I am totally okay with bleeding if the bleeding is in phase and does not 'cause the voice to have a strange out of phase sound.
Old 2 weeks ago
  #5
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Please forgive the barrage of questions, but when you say "phasey," are you actually talking about bleed?

"Phasey" is what happens when one microphone is fixed in place and the other one is moving.
Old 2 weeks ago
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Thread Starter
Quote:
Originally Posted by Brent Hahn View Post
Please forgive the barrage of questions, but when you say "phasey," are you actually talking about bleed?

"Phasey" is what happens when one microphone is fixed in place and the other one is moving.
Sorry, yes I meant bleed. It was obviously wrong to use the term phasey, I was just looking for a word to describe the hollow out-of phase sound you get when the vocals are getting into the guitar mic.
Old 2 weeks ago
  #7
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Quote:
Originally Posted by erictries2record View Post
When I record myself (I'm singing and playing the acoustic guitar) with two cardioid mics at the same time I ALWAYS get phasing issues, especially when I sing loudly and too much of the vocal gets into the guitar mic. I know that using figure 8 mics is an option but in my small room it sounds far too roomy (I started another thread because of that issue).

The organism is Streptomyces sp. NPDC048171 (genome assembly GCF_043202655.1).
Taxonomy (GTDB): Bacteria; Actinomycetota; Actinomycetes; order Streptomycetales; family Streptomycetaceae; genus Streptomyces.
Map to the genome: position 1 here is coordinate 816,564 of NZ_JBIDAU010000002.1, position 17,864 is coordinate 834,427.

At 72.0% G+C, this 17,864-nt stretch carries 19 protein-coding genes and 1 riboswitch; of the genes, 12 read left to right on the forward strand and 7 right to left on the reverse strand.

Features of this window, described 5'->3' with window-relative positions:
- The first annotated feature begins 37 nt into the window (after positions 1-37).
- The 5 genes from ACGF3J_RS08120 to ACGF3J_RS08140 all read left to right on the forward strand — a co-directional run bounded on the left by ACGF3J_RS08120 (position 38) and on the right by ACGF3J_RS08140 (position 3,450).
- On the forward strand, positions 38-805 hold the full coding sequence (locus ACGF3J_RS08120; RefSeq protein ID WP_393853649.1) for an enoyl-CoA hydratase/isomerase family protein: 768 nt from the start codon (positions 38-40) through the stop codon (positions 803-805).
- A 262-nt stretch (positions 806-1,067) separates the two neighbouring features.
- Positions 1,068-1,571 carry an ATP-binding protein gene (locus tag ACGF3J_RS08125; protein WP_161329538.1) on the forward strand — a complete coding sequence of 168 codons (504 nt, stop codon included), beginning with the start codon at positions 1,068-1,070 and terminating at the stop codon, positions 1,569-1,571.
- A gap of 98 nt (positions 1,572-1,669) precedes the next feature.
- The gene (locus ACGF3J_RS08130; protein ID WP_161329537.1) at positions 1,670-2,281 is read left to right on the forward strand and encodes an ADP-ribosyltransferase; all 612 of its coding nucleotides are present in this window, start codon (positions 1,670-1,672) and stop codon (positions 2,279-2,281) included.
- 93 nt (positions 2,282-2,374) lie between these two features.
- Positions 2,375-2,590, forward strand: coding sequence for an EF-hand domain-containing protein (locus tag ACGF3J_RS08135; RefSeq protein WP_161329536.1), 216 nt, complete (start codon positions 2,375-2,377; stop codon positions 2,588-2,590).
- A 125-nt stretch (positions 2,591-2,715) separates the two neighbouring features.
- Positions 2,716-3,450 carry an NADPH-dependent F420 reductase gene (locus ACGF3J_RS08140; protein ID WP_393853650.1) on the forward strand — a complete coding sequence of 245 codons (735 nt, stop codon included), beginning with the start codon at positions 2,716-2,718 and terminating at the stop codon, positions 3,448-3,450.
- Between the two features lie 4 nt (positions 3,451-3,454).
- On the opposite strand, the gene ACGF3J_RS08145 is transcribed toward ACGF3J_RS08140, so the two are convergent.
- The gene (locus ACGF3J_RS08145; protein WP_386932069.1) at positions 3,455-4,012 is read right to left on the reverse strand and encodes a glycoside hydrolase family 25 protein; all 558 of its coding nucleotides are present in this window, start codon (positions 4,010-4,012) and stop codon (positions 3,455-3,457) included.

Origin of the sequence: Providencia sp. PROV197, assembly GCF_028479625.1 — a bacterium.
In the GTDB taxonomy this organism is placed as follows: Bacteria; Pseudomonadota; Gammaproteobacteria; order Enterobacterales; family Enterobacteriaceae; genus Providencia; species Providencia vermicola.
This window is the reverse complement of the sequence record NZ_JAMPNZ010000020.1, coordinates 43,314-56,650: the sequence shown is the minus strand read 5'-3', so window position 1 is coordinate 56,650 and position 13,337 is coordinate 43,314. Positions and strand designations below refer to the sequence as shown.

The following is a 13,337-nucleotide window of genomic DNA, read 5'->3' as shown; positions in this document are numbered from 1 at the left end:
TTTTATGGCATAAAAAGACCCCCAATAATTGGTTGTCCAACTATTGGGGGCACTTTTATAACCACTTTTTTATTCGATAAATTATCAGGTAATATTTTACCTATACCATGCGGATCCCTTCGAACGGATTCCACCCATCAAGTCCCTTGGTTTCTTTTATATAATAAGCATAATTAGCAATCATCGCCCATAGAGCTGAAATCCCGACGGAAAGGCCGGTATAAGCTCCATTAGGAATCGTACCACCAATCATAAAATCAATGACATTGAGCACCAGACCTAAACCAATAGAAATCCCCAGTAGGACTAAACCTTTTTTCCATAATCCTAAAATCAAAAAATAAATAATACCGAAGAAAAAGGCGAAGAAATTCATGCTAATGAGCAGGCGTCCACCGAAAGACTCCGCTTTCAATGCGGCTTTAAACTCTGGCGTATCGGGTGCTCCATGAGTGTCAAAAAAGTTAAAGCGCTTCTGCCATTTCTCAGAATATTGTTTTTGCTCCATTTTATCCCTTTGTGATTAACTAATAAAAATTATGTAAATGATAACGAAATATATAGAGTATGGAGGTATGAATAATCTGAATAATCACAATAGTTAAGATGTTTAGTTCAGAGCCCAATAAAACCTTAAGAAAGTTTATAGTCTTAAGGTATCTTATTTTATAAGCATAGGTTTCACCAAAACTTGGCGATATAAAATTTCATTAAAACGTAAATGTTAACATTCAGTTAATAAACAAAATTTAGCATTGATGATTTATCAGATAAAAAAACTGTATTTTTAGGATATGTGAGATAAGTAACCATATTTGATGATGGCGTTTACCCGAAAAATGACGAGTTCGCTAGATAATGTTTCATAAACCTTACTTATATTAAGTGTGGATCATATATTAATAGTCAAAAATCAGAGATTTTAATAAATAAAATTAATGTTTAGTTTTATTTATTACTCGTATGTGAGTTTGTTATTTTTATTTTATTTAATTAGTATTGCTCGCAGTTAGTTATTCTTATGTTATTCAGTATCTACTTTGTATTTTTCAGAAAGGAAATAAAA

I see so many videos every day where singing guitarists are miked with two cardiod mics. For example this one from Eric Clapton (YouTube) or the John Mayers acoustic sessions (YouTube). Why the hell (sorry but I'm a bit frustrated) can so many people do this without phasing issues (Clapton even moves his head all the time while singing) and I try to move the mics for hours and it still won't get an acceptable result? How hard can it be to record a singing guitarist?
In the case of the John Mayer clip, he plugs in his acoustic so part of the guitar sound maybe comes from piezo pickups or some other kind of pickup (it doesn't sound much like piezo's). So maybe the guitar mic is not mixed in very loud. Or maybe they only used the sound of one microphone. I can't tell from the clip alone.